Emil was a reporter for The Next Web between 2012 and 2014. Over the years, he has covered the tech industry for multiple publications, incl Emil was a reporter for The Next Web between 2012 and 2014. Over the years, he has covered the tech industry for multiple publications, including Ars Technica, Neowin, TechSpot, ZDNet, and CNET. Stay in touch via Facebook, Twitter, and Google+.
Google on Tuesday released Chrome version 26 for Windows, Mac, and Linux. The new version features “Ask Google for suggestions” spell checking improvements, desktop shortcuts for multiple users (profiles) on Windows, and an asynchronous DNS resolver on Mac and Linux. You can update to the latest release now using the browser’s built-in silent updater, or download it directly from google.com/chrome.
The improved spell checking includes a refresh of Chrome’s default dictionaries as well as added support for three languages: Korean, Tamil, and Albanian. Furthermore, if you sync your settings in Chrome and Chrome OS, you’ll now notice custom dictionaries are shared across devices as well.
At the same time, Google says Chrome now supports grammar checking, proper nouns, homonyms, and context-sensitive spell checking in English for users who have enabled the “Ask Google for suggestions” spell check feature. These technologies are the same ones used in Google search (and Google Docs as of March 2012), meaning you can expect that support for additional languages is on the way.
Here’s what these improvements look like on Windows, Linux, and Chrome OS (rolling out in the coming weeks, Mac support coming later):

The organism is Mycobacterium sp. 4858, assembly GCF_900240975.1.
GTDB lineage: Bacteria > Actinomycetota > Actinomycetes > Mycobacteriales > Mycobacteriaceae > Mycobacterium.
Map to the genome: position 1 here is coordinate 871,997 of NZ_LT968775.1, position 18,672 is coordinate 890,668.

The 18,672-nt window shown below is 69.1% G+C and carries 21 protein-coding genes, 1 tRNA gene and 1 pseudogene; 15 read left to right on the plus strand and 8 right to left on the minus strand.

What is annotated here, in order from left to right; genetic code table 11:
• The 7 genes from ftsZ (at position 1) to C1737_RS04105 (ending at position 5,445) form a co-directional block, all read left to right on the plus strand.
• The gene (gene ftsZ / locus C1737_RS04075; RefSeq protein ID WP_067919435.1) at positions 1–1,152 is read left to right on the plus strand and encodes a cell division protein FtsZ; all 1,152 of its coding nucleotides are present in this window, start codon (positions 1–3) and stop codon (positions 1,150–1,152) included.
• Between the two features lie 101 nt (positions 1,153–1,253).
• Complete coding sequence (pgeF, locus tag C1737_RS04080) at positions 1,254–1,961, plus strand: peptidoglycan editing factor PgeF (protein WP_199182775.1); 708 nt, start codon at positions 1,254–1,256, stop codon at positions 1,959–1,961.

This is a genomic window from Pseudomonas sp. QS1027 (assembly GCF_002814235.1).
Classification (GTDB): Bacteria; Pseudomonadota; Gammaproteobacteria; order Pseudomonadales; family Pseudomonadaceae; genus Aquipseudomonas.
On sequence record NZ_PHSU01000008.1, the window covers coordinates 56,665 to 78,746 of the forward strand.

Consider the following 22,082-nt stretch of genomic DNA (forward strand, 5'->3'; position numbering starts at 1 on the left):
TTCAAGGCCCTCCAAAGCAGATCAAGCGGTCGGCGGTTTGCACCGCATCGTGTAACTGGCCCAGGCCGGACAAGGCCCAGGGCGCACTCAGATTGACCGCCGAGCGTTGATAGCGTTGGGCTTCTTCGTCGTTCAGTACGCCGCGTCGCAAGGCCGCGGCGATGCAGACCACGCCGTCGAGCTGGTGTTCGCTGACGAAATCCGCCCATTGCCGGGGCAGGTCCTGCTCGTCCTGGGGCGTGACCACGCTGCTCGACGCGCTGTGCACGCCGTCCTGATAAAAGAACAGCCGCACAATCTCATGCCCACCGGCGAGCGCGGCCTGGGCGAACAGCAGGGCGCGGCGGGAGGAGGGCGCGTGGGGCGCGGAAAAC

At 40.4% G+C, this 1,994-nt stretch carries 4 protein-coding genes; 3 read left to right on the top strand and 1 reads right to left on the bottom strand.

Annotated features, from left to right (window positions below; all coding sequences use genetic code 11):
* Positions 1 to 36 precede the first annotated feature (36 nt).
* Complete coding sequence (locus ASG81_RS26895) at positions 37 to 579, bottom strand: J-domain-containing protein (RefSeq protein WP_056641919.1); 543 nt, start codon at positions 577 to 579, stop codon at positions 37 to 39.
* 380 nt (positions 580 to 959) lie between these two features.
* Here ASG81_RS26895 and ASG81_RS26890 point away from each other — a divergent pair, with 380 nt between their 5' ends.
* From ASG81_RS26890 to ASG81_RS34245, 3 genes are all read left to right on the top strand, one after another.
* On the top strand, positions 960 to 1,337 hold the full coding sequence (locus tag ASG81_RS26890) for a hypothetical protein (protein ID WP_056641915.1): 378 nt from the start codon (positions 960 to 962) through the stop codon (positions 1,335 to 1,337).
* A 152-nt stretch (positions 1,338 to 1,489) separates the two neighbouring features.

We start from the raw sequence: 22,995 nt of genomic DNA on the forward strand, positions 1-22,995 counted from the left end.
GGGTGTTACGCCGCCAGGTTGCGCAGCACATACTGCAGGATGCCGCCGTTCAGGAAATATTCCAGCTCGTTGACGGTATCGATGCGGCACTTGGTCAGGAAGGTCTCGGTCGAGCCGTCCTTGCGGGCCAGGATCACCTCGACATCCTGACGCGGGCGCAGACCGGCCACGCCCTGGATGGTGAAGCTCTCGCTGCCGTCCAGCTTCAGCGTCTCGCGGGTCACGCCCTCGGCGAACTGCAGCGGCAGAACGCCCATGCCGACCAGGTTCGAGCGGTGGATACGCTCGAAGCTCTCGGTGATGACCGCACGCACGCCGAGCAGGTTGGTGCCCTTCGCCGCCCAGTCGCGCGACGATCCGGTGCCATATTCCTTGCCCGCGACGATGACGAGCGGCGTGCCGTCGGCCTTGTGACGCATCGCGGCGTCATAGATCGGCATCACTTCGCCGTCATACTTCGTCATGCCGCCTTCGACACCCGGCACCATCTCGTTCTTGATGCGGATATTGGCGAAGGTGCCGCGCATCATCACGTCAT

Aside from the usual bug fixes, speed enhancements, a new version of V8 and Webkit, here is what Google listed as new in Chrome version 26.0.1410.43, according to its changelog notes on the previous beta and dev updates (added in chronological order, the full SVN revision log has more details):
- Forced compositing mode and threaded compositing on Mac.
- Updated UI styling of menus on Windows.
Chrome 26 also addresses 11 security holes (two rated High, four marked Medium, and five considered Low):
- [$1000]  High CVE-2013-0916: Use-after-free in Web Audio. Credit to Atte Kettunen of OUSPG.
-  Low CVE-2013-0917: Out-of-bounds read in URL loader. Credit to Google Chrome Security Team (Cris Neckar).
-  Low CVE-2013-0918: Do not navigate dev tools upon drag and drop. Credit to Vsevolod Vlasov of the Chromium development community.
- [Linux only]  Medium CVE-2013-0919: Use-after-free with pop-up windows in extensions. Credit to Google Chrome Security Team (Mustafa Emre Acer).
-  Medium CVE-2013-0920: Use-after-free in extension bookmarks API. Credit to Google Chrome Security Team (Mustafa Emre Acer).
-  High CVE-2013-0921: Ensure isolated web sites run in their own processes.
-  Low CVE-2013-0922: Avoid HTTP basic auth brute force attempts. Credit to “t3553r”.
-    Medium CVE-2013-0923: Memory safety issues in the USB Apps API. Credit to Google Chrome Security Team (Mustafa Emre Acer).
-  Low CVE-2013-0924: Check an extension’s permissions API usage again file permissions. Credit to Benjamin Kalman of the Chromium development community.
-  Low CVE-2013-0925: Avoid leaking URLs to extensions without the tabs permissions. Credit to Michael Vrable of Google.
-  Medium CVE-2013-0926: Avoid pasting active tags in certain situations. Credit to Subho Halder, Aditya Gupta, and Dev Kar of xys3c (xysec.com).
Google thus spent just $1,000 in bug bounties this release and fixed only half the number of security bugs compared to the previous Chrome release. While there’s nothing wrong with plugging a certain number of holes, the likely reason for such a drop is because the company was prepping for the Pwn2Own browser security contest this month: Chrome 25 was updated multiple times in the hopes of stopping hackers from breaking into Chrome. Nevertheless, all major browsers were hacked despite Google’s and other browser vendors’ efforts.
Top Image credit: casasroger/Flickr
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